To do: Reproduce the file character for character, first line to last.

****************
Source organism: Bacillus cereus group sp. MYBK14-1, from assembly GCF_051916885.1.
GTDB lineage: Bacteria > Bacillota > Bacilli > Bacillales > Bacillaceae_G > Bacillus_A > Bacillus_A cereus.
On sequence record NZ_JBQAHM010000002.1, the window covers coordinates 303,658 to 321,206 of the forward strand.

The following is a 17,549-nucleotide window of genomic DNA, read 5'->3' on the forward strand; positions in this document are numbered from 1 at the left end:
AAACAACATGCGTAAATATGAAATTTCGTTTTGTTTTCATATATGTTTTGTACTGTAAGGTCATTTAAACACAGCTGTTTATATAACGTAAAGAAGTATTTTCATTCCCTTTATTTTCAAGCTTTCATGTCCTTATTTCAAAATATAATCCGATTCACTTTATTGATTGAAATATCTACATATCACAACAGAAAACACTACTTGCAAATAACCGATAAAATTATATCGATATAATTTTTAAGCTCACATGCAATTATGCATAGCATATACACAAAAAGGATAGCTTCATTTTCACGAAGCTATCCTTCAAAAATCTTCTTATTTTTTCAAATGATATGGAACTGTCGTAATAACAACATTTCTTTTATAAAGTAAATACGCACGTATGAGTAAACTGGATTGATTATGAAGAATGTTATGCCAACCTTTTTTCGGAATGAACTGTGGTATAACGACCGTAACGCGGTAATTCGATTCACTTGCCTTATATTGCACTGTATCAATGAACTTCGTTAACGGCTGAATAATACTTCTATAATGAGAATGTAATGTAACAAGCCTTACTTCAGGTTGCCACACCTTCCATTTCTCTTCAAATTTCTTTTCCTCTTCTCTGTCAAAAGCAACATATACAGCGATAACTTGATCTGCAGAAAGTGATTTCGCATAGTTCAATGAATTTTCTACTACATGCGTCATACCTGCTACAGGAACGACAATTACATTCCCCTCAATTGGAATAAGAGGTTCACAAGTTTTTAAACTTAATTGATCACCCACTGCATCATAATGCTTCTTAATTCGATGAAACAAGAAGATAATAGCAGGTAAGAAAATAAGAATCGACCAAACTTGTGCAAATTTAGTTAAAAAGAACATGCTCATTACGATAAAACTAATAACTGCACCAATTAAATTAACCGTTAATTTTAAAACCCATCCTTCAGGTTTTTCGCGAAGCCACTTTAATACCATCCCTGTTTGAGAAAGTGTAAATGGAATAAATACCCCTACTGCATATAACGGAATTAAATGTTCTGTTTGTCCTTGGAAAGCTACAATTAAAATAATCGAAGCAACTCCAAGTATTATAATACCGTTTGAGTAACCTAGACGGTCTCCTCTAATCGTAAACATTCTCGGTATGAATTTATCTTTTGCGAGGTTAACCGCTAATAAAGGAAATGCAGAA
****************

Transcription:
Source organism: Bacillus cereus group sp. MYBK14-1, from assembly GCF_051916885.1.
GTDB lineage: Bacteria > Bacillota > Bacilli > Bacillales > Bacillaceae_G > Bacillus_A > Bacillus_A cereus.
On sequence record NZ_JBQAHM010000002.1, the window covers coordinates 303,658 to 321,206 of the forward strand.

The following is a 17,549-nucleotide window of genomic DNA, read 5'->3' on the forward strand; positions in this document are numbered from 1 at the left end:
AAACAACATGCGTAAATATGAAATTTCGTTTTGTTTTCATATATGTTTTGTACTGTAAGGTCATTTAAACACAGCTGTTTATATAACGTAAAGAAGTATTTTCATTCCCTTTATTTTCAAGCTTTCATGTCCTTATTTCAAAATATAATCCGATTCACTTTATTGATTGAAATATCTACATATCACAACAGAAAACACTACTTGCAAATAACCGATAAAATTATATCGATATAATTTTTAAGCTCACATGCAATTATGCATAGCATATACACAAAAAGGATAGCTTCATTTTCACGAAGCTATCCTTCAAAAATCTTCTTATTTTTTCAAATGATATGGAACTGTCGTAATAACAACATTTCTTTTATAAAGTAAATACGCACGTATGAGTAAACTGGATTGATTATGAAGAATGTTATGCCAACCTTTTTTCGGAATGAACTGTGGTATAACGACCGTAACGCGGTAATTCGATTCACTTGCCTTATATTGCACTGTATCAATGAACTTCGTTAACGGCTGAATAATACTTCTATAATGAGAATGTAATGTAACAAGCCTTACTTCAGGTTGCCACACCTTCCATTTCTCTTCAAATTTCTTTTCCTCTTCTCTGTCAAAAGCAACATATACAGCGATAACTTGATCTGCAGAAAGTGATTTCGCATAGTTCAATGAATTTTCTACTACATGCGTCATACCTGCTACAGGAACGACAATTACATTCCCCTCAATTGGAATAAGAGGTTCACAAGTTTTTAAACTTAATTGATCACCCACTGCATCATAATGCTTCTTAATTCGATGAAACAAGAAGATAATAGCAGGTAAGAAAATAAGAATCGACCAAACTTGTGCAAATTTAGTTAAAAAGAACATGCTCATTACGATAAAACTAATAACTGCACCAATTAAATTAACCGTTAATTTTAAAACCCATCCTTCAGGTTTTTCGCGAAGCCACTTTAATACCATCCCTGTTTGAGAAAGTGTAAATGGAATAAATACCCCTACTGCATATAACGGAATTAAATGTTCTGTTTGTCCTTGGAAAGCTACAATTAAAATAATCGAAGCAACTCCAAGTATTATAATACCGTTTGAGTAACCTAGACGGTCTCCTCTAATCGTAAACATTCTCGGTATGAATTTATCTTTTGCGAGGTTAACCGCTAATAAAGGAAATGCAGAA